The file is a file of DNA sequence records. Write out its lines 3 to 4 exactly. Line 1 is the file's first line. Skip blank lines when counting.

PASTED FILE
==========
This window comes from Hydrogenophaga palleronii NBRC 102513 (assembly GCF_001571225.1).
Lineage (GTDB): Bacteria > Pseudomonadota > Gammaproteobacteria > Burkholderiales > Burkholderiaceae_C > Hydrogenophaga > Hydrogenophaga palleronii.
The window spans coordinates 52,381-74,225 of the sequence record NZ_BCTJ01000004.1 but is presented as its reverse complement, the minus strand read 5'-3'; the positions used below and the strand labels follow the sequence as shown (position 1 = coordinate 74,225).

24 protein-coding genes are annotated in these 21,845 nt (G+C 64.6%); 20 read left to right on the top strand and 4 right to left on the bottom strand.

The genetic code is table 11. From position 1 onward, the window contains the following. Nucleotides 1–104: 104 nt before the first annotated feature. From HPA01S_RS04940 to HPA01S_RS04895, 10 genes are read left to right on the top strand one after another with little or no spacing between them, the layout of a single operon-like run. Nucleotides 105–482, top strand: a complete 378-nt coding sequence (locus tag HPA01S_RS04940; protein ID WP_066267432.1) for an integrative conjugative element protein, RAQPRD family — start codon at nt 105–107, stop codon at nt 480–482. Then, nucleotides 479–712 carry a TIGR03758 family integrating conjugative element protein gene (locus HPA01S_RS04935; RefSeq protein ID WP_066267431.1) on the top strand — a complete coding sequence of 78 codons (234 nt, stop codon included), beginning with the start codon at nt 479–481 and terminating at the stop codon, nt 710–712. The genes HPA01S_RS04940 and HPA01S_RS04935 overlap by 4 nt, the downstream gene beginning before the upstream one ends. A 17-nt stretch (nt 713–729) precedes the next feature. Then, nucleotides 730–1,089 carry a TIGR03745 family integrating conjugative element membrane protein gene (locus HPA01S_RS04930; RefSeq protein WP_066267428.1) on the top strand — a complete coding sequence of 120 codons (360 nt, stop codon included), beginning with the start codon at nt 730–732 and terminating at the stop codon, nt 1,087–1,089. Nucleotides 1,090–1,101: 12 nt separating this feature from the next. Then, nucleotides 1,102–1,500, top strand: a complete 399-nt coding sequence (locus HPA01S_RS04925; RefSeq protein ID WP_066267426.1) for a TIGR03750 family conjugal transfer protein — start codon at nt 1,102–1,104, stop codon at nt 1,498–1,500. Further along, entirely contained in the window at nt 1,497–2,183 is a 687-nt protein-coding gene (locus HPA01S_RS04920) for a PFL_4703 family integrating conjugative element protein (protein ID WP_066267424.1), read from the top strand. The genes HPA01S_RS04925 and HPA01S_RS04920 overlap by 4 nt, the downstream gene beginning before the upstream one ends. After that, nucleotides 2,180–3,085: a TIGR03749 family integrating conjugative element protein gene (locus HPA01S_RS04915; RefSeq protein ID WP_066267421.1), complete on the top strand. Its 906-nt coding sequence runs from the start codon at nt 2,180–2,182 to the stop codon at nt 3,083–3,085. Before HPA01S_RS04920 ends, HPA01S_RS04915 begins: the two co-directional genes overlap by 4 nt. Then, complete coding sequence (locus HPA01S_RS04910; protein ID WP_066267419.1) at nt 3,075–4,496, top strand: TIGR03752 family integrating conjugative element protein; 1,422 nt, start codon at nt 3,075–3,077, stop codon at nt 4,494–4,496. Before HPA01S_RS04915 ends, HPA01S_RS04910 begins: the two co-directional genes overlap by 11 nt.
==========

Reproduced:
The window spans coordinates 52,381-74,225 of the sequence record NZ_BCTJ01000004.1 but is presented as its reverse complement, the minus strand read 5'-3'; the positions used below and the strand labels follow the sequence as shown (position 1 = coordinate 74,225).

24 protein-coding genes are annotated in these 21,845 nt (G+C 64.6%); 20 read left to right on the top strand and 4 right to left on the bottom strand.